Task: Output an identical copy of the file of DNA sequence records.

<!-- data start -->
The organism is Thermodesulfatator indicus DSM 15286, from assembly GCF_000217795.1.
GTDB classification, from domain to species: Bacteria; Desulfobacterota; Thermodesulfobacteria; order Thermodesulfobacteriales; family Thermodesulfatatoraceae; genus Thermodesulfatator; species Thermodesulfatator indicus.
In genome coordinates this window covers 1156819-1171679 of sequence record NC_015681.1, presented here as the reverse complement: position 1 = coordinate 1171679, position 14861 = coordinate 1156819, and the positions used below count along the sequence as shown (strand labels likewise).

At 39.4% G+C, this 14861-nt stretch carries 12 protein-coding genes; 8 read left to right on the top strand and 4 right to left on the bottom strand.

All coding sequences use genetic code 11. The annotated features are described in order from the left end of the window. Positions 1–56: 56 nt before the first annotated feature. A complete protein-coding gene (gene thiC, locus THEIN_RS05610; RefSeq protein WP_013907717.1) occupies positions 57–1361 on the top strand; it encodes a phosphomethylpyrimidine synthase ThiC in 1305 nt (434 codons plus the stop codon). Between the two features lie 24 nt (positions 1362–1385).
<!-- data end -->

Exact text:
The organism is Thermodesulfatator indicus DSM 15286, from assembly GCF_000217795.1.
GTDB classification, from domain to species: Bacteria; Desulfobacterota; Thermodesulfobacteria; order Thermodesulfobacteriales; family Thermodesulfatatoraceae; genus Thermodesulfatator; species Thermodesulfatator indicus.
In genome coordinates this window covers 1156819-1171679 of sequence record NC_015681.1, presented here as the reverse complement: position 1 = coordinate 1171679, position 14861 = coordinate 1156819, and the positions used below count along the sequence as shown (strand labels likewise).

At 39.4% G+C, this 14861-nt stretch carries 12 protein-coding genes; 8 read left to right on the top strand and 4 right to left on the bottom strand.

All coding sequences use genetic code 11. The annotated features are described in order from the left end of the window. Positions 1–56: 56 nt before the first annotated feature. A complete protein-coding gene (gene thiC, locus THEIN_RS05610; RefSeq protein WP_013907717.1) occupies positions 57–1361 on the top strand; it encodes a phosphomethylpyrimidine synthase ThiC in 1305 nt (434 codons plus the stop codon). Between the two features lie 24 nt (positions 1362–1385).